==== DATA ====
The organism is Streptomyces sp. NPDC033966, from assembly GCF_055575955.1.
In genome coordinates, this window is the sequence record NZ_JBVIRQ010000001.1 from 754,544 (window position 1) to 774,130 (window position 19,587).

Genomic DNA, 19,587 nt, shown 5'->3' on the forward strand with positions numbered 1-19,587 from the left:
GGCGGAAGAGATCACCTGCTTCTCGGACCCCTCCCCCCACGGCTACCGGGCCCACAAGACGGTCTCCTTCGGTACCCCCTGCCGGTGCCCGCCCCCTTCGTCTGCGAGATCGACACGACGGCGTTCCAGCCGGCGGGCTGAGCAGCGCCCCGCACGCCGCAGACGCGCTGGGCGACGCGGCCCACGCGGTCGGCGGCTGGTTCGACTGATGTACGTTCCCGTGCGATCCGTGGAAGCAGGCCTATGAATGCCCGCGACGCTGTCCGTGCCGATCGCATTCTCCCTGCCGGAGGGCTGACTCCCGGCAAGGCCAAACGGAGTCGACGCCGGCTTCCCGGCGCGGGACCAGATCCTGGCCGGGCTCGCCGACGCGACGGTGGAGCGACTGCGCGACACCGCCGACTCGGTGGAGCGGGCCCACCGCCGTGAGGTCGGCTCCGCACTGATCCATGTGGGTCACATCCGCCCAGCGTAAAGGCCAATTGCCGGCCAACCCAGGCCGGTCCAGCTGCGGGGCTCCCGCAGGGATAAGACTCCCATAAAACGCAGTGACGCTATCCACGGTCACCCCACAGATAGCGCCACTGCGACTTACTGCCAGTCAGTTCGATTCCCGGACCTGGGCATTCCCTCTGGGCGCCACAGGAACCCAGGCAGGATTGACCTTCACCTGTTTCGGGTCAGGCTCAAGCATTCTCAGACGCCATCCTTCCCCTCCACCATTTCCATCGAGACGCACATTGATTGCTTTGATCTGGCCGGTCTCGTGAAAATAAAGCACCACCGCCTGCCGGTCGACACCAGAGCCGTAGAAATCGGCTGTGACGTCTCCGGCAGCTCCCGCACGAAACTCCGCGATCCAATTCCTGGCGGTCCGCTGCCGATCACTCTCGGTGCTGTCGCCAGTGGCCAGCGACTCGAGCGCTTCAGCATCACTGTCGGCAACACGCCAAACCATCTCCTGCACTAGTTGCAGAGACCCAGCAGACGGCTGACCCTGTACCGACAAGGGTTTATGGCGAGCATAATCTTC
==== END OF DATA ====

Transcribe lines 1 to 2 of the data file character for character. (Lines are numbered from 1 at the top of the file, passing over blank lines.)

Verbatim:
The organism is Streptomyces sp. NPDC033966, from assembly GCF_055575955.1.
In genome coordinates, this window is the sequence record NZ_JBVIRQ010000001.1 from 754,544 (window position 1) to 774,130 (window position 19,587).